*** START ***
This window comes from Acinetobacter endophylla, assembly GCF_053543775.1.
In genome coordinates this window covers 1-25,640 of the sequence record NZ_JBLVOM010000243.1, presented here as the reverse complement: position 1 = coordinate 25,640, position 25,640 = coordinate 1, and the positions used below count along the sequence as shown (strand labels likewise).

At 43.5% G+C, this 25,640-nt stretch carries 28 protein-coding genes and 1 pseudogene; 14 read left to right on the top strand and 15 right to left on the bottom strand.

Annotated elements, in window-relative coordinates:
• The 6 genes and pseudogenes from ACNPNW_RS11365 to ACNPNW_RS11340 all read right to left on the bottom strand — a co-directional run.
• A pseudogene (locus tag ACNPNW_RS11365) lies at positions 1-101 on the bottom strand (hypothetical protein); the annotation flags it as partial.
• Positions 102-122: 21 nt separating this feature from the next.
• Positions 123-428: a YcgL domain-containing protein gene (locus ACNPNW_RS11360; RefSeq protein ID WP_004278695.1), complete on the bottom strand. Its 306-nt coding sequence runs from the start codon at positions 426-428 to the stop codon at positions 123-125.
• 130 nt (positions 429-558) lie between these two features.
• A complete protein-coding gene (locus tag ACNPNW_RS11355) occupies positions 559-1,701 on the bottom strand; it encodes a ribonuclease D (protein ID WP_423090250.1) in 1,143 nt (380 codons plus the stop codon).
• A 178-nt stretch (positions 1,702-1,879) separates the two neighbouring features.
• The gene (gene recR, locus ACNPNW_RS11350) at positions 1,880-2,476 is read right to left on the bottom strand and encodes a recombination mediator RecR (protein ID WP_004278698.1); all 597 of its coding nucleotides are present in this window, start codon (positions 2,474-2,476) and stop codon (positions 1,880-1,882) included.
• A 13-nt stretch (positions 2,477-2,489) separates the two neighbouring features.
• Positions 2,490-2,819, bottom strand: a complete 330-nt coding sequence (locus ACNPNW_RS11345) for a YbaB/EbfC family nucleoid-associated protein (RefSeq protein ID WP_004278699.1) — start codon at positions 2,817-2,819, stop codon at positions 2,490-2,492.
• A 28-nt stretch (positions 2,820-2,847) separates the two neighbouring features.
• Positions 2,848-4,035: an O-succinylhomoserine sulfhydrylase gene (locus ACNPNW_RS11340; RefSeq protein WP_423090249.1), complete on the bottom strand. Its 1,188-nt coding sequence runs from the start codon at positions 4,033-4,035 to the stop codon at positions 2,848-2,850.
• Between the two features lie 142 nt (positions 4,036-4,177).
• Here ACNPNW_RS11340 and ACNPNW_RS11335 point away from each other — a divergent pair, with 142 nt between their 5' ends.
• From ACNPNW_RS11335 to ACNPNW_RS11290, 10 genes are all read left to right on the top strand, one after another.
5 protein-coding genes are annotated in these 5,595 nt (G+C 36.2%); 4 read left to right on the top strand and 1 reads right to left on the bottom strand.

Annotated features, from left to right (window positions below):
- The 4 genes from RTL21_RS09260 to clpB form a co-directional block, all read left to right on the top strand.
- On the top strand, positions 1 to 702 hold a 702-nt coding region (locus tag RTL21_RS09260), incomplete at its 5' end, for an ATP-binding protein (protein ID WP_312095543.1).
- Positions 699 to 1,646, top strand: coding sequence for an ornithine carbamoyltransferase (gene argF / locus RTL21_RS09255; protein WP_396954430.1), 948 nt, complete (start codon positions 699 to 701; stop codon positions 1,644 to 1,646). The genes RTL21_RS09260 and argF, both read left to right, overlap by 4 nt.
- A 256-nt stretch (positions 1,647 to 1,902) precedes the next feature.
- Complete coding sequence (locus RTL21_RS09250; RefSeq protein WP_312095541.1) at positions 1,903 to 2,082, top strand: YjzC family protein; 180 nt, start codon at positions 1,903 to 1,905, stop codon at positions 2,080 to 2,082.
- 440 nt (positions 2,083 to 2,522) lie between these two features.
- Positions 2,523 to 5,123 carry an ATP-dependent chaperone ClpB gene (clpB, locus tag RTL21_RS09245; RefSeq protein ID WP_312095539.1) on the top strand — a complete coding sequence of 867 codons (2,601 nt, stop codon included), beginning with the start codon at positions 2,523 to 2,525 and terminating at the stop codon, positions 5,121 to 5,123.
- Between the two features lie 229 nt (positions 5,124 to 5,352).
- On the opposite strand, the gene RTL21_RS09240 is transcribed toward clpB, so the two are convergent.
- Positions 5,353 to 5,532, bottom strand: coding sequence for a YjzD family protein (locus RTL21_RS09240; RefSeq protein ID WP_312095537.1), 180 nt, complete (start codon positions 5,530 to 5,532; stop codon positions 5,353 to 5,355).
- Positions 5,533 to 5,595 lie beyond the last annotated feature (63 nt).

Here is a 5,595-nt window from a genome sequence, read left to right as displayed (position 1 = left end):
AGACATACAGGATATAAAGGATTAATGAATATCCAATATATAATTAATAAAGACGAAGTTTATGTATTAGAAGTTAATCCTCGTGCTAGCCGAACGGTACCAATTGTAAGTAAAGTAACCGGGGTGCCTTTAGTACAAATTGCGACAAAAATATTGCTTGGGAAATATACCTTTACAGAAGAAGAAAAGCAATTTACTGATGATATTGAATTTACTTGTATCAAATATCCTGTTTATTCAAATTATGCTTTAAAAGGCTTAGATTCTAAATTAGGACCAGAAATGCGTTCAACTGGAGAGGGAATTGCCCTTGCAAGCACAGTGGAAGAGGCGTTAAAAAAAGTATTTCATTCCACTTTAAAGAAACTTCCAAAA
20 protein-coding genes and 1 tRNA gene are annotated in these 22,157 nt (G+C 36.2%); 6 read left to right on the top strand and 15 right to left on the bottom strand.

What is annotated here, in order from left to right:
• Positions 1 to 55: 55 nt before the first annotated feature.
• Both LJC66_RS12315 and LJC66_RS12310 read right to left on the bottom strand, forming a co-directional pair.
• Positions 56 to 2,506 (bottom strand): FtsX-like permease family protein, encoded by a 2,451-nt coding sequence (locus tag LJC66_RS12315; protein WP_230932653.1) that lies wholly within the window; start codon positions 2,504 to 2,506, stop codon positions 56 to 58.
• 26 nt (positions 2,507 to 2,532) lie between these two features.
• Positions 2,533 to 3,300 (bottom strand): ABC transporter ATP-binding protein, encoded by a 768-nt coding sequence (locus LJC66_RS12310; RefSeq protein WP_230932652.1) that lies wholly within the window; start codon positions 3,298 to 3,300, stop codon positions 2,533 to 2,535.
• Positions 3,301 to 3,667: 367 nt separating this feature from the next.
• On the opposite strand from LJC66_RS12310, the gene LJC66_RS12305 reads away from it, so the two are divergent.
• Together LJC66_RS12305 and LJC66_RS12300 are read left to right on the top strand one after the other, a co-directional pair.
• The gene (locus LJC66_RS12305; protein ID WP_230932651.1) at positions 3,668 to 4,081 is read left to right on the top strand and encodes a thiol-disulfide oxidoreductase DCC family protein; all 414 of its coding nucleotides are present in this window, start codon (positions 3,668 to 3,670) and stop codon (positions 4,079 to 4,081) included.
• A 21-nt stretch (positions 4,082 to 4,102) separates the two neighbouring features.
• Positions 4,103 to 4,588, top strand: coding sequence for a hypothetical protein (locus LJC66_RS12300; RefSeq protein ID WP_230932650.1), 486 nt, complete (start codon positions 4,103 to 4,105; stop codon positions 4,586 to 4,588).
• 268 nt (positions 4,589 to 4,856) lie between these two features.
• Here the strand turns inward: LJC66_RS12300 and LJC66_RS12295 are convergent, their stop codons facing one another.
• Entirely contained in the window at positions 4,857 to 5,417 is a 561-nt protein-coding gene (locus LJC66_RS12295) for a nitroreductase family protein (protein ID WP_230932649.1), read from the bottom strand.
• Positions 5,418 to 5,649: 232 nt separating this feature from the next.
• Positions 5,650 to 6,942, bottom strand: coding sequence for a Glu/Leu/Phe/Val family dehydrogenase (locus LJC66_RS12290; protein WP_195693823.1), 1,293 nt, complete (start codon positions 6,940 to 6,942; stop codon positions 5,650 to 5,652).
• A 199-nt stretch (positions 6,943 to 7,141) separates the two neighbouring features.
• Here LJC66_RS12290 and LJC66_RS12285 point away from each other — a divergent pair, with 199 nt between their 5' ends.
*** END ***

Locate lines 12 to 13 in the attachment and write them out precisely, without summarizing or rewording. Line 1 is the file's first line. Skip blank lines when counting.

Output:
• The gene (gene recR, locus ACNPNW_RS11350) at positions 1,880-2,476 is read right to left on the bottom strand and encodes a recombination mediator RecR (protein ID WP_004278698.1); all 597 of its coding nucleotides are present in this window, start codon (positions 2,474-2,476) and stop codon (positions 1,880-1,882) included.
• A 13-nt stretch (positions 2,477-2,489) separates the two neighbouring features.